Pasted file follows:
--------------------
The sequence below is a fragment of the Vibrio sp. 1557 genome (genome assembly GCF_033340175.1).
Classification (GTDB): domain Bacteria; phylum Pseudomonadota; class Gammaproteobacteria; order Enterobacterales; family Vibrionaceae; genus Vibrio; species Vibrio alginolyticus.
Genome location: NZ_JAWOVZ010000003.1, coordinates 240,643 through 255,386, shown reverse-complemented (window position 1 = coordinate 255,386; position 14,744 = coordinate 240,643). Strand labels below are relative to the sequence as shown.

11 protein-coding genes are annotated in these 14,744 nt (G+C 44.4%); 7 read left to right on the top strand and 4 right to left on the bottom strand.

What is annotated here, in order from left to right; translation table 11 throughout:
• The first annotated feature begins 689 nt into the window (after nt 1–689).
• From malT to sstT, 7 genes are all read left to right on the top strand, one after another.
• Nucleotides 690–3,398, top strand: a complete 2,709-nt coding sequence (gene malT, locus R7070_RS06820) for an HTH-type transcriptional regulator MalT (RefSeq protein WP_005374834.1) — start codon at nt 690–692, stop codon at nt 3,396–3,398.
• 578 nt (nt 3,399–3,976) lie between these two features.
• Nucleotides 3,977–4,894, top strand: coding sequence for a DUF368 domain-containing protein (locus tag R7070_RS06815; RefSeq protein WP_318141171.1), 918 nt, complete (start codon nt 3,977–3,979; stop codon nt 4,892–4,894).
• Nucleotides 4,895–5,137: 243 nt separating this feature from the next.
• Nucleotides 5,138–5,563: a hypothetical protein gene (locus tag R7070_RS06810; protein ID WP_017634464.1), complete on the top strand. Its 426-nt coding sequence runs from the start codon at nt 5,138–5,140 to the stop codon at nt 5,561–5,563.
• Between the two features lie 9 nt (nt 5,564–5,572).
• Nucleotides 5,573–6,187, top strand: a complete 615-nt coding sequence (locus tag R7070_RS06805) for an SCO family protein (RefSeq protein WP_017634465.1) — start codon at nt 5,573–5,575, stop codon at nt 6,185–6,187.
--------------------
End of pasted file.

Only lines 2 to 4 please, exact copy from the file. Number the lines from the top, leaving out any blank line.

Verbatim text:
Classification (GTDB): domain Bacteria; phylum Pseudomonadota; class Gammaproteobacteria; order Enterobacterales; family Vibrionaceae; genus Vibrio; species Vibrio alginolyticus.
Genome location: NZ_JAWOVZ010000003.1, coordinates 240,643 through 255,386, shown reverse-complemented (window position 1 = coordinate 255,386; position 14,744 = coordinate 240,643). Strand labels below are relative to the sequence as shown.

11 protein-coding genes are annotated in these 14,744 nt (G+C 44.4%); 7 read left to right on the top strand and 4 right to left on the bottom strand.